This ground fails because Penson has not demonstrated that any error occurred, much less one that was prejudicial. The court must assume "counsel's conduct falls within the wide range of reasonable professional assistance" until petitioner advances concrete evidence to the contrary. Flamer, 68 F.3d at 728. If counsel would have litigated the asserted arrest claim at the suppression hearing, there was no guarantee that the government would have left the terms of the plea agreement on the table. In fact, as the government makes clear in their brief and as the court was advised at the status conference, the plea agreement was made available only under the condition that petitioner not proceed with the suppression hearing.*fn1 Advising Penson to take the plea bargain instead of risking the loss of its advantageous terms in order to pursue what can only be construed as a weak claim at best is hardly an error that falls below the objective level of reasonableness guaranteed by the Sixth Amendment.
Moreover, Penson sets forth no persuasive argument as to how or why the outcome of trial would have been different had he litigated the illegal arrest claim. Even if the court assumes the factual statements advanced by petitioner are true, and there was no paper warrant for his arrest, the law is quite clear that if a warrant has been issued, the arresting officer need not have it in his possession at the time of arrest. United States v. George, 625 F.2d 1081, 1086 (3rd Cir. 1981); United States v. Smith, 468 F.2d 381, 382-83 (3d Cir. 1972)(citing Rule 4(d)(3) F.R.Crim.P.). In light of the sufficient likelihood that petitioner's illegal arrest claim would have failed at the suppression hearing, it is clear Penson cannot sustain his burden on either prong of the Strickland analysis.
Counsel assertedly was ineffective because he advised petitioner not to appeal the conviction and sentence. Review of the record demonstrates that this basis equally is unavailing.
It is well established that a plea of guilty is a waiver of all non-jurisdictional defects and defenses, constituting an admission of guilt. United States v. Ptomey, 366 F.2d 759, 760 (3d Cir.1966); Tollett v. Henderson, 411 U.S. 258, 267 (1973) (When a criminal defendant has solemnly admitted in open court that he is in fact guilty of the offense with which he is charged, he may not thereafter raise independent claims relating to the deprivation of constitutional rights that occurred prior to the entry of the guilty plea). Thus, conviction and sentence following a plea of guilty are based entirely upon the plea and not upon any evidence which may have been utilized by the prosecution. Ptomey, 366 F.2d at 759.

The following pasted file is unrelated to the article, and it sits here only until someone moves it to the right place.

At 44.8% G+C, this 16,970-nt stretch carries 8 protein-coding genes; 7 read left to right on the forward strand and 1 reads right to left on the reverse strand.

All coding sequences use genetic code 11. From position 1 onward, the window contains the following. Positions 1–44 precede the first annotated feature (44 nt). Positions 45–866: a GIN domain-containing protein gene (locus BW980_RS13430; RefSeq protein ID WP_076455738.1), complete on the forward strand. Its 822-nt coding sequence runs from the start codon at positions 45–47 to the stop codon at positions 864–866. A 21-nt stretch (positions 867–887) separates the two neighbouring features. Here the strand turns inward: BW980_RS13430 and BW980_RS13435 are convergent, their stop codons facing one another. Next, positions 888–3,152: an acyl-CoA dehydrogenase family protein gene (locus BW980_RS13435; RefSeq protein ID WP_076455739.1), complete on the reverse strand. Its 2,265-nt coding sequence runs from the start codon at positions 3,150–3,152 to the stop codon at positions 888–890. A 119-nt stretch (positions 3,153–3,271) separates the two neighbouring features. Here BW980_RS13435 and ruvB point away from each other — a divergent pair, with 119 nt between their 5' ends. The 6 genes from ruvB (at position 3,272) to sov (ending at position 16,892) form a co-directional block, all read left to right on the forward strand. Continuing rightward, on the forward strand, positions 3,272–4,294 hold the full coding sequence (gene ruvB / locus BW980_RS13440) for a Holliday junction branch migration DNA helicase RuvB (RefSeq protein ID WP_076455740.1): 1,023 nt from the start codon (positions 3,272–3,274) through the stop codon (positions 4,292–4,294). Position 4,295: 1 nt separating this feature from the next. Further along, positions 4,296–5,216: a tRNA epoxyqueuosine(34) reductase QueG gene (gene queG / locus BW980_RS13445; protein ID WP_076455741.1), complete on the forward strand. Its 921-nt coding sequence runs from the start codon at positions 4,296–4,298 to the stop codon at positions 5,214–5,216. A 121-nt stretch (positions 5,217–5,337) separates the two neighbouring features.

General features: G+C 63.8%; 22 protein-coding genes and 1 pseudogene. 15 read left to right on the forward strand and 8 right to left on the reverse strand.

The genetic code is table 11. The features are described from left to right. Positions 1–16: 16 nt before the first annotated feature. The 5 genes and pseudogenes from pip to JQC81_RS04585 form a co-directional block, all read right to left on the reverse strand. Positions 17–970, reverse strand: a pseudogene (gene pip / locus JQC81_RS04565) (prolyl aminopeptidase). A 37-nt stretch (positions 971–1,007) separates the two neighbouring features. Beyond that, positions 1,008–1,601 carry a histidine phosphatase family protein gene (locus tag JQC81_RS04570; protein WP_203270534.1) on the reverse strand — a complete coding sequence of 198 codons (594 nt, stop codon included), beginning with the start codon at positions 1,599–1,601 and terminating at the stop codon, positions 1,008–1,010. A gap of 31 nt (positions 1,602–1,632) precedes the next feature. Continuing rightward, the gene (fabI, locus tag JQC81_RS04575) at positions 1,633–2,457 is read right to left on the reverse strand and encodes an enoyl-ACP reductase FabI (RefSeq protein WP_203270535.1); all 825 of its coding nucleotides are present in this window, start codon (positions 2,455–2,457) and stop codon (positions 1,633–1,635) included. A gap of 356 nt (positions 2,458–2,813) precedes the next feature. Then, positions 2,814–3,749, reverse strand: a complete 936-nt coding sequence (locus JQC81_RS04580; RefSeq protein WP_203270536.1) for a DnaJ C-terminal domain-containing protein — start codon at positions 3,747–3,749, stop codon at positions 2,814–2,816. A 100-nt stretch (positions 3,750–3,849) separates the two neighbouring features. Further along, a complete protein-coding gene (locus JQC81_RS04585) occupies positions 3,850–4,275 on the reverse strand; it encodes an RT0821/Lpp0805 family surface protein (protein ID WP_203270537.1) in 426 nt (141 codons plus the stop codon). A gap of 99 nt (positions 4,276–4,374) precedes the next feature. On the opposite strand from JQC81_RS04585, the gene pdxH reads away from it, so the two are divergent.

Furthermore, a guilty plea can only be challenged on appeal if it was not knowingly, voluntarily, and intelligibly entered. Lesko v. Lehman, 925 F.2d 1527, 1537 (3rd Cir. 1991). In this regard, a habeas petitioner faces a substantial burden in challenging the intelligent and voluntary nature of his or her plea where a traditional colloquy has been conducted in open court. Id.
Petitioner has failed to raise any ground to challenge the knowing, voluntary, and intelligible nature of his plea. And in light of the colloquy conducted at the change of plea and sentencing hearing on May 19, 2004, it is clear that petitioner voluntarily entered his guilty plea with a full and competent understanding of his rights and the consequences of his decision. As a result, there were no viable grounds upon which to appeal. Without any grounds for appeal, the ineffective assistance claim fails.
It follows that petitioner's first motion to vacate, set aside, or correct sentence pursuant to 28 U.S.C. § 2255 fails to raise any basis warranting further proceedings in support of the relief he seeks and must be denied as a matter of law.
Local Appellate Rule 22 of the United States Court of Appeals for the Third Circuit directs that when a final order denying a motion under § 2255 is entered a determination of whether a certificate of appealability should issue also must be made. The issuance of a certificate of appealability is "the primary means of separating meritorious from frivolous appeals." Barefoot v. Estelle, 463 U.S. 880, 893 (1983) (setting forth standards for certificate of probable cause). Congress has now mandated that "a certificate of appealability may issue ... only if the applicant has made a substantial showing of a denial of a constitutional right." 28 U.S.C. § 2253(c)(2). As the foregoing makes clear, petitioner's § 2255 motion does not identify any basis which can support a substantial showing that a denial of a constitutional or federal right adversely affected his sentence. See Santana v. United States, 98 F.3d 752, 757 (3d Cir. 1996) (discussing standards governing certificates of appealability). Accordingly, the incorporated request for a certificate of appealability also be, and the same hereby, is denied.
In light of the above, petitioner's first motion to vacate, set aside or correct sentence will be denied. An appropriate order will follow.